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Institutional EYE

Commentary on Corporate Governance Issues

Companies and investors make corporate governance a common cause

The ‘Common-sense corporate governance principles,’ signed-off by 13 CEO’s led by Jamie Dimon of JP Morgan Chase, provides practitioners a how-to guide on governance. These principles are not linked to any regulatory framework making their applicability universal.

In America, the 5,000 or so public (or listed companies) account for a third of the employment and half of the capex. If the US is to continue to sit at the high table "(we) think it essential that our public companies take a long-term approach to the management and governance of their business (the sort of approach you'd take if you owned 100 per cent of a company)". Clearly the health and well-being of listed companies is important for nation building.

With this objective, the chief executive officer (CEO) of some of the largest asset management firms (Blackrock, Capital, Vanguard, State Street, J P Morgan Asset Management and T Rowe Price), a public pension plan (CPP), an activist investor (ValueAct), as well as a few CEOs of some large publicly-owned companies (J P Morgan Chase, Berkshire Hathaway, GE, Verizon and General Motors), last month presented a series of corporate governance principles for listed companies, their boards and shareholders. Called the "Common-sense Corporate Governance Principles", [ ] these are a "framework for sound, long-term-oriented governance".

Most noteworthy about this exercise is companies and investors coming together to jointly focus on governance. For long, markets have assumed that since corporates need to adhere to these, they alone are responsible for their drafting and implementation. But companies need money that investors have, and investors need well-governed companies to invest in.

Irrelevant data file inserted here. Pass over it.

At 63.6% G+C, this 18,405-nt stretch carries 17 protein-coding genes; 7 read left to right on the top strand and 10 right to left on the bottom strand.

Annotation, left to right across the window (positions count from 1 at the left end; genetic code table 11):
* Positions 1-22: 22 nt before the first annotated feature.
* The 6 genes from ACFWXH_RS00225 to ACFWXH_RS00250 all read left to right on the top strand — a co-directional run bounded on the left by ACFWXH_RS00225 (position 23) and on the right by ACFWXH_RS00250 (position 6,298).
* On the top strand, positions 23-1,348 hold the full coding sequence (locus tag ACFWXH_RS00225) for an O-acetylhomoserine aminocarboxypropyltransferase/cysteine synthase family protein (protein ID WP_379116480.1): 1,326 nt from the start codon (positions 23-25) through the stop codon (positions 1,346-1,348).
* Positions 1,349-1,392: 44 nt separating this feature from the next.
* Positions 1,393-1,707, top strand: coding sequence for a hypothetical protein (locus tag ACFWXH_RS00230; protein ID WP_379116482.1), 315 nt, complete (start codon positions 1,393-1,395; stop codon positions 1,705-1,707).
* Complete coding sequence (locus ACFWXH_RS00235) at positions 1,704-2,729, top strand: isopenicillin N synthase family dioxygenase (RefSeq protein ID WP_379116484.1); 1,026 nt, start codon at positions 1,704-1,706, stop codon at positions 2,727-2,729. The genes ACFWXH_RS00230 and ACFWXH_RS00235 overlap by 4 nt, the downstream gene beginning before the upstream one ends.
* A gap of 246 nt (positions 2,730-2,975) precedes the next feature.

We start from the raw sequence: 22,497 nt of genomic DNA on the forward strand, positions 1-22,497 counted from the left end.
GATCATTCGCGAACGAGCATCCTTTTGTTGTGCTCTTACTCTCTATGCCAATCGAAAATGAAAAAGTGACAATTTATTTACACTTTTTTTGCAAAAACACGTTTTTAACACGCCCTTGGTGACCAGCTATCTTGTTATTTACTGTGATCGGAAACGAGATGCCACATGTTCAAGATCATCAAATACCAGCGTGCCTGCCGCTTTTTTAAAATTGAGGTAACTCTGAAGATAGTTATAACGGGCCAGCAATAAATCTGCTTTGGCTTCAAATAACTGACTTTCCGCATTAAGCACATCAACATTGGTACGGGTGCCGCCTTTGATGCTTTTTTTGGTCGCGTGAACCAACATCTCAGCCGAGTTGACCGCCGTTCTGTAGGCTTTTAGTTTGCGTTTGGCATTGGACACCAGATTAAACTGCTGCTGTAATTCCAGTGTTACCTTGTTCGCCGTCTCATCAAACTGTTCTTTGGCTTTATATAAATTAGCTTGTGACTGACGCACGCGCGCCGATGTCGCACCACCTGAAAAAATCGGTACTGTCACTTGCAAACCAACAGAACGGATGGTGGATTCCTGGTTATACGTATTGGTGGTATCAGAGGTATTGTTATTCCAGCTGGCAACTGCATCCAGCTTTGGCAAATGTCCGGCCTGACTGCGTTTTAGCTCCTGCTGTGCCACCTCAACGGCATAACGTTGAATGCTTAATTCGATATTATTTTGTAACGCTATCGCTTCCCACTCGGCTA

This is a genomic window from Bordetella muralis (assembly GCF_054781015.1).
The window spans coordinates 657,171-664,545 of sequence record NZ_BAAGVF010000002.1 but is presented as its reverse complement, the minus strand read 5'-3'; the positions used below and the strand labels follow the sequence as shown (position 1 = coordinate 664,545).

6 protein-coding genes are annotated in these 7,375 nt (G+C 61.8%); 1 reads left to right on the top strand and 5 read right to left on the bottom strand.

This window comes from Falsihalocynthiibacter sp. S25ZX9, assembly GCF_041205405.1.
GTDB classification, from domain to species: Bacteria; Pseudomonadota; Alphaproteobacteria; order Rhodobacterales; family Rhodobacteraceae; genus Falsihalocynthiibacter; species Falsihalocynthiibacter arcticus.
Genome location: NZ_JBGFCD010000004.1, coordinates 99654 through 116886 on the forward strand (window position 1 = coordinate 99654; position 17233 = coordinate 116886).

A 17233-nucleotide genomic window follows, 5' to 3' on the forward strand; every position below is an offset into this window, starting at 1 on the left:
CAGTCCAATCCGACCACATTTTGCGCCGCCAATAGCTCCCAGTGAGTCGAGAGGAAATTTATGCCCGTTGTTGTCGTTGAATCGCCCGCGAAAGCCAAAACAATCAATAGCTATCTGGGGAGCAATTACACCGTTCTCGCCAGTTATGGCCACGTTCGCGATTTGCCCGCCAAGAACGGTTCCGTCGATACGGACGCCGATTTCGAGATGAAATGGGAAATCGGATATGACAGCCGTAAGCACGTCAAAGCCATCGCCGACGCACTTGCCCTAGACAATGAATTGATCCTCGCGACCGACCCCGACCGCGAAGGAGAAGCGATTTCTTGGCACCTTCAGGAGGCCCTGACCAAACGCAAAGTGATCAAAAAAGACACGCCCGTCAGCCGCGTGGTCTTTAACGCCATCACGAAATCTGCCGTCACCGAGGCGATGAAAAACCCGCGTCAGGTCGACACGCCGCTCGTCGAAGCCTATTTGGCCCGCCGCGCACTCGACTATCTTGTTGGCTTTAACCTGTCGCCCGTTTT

The applicability of the principles spelt out here is universal and not in any way linked to the regulatory framework. While parts of it are US specific, for the most part these principles can be applied everywhere, including in India, as these are not overly prescriptive in how to achieve goals. An example: A company should not feel obligated to provide earning guidance - and should determine whether providing earning guidance for the company's shareholder does more harm than good.

In the US, management and ownership generally tend to be separated. As a result, the dialogue between a company's shareholders and its management is through the board. Consequently, three sections in the document deals with the board: Board of directors - composition and internal governance, board of directors' responsibilities and later in the document, board leadership (including the lead independent director's role). These talk about not just the composition, election, compensation and effectiveness of the board but also about its responsibilities focusing on the directors' communication with third parties and setting the board agenda. In India, as owners tend to manage their business, the focus on the board is relatively low. However, companies and shareholders are doing themselves a large disservice by not holding Indian board sufficiently accountable.

The other items included are:

Shareholder rights: This deals with proxy access and dual class of shares. I have written about dual class shares earlier ("Governance norms: Direction or diktat"). While the document highlights that dual class is not the best practice, it recognises that there might be circumstances when such shares have to be issued. In such situations, it's desirable to insert triggers when dual shares will cease to exist. It makes a strong case for all shareholders to be treated equally in any corporate transaction - a clear reminder that there is no place for payment of non-compete fees.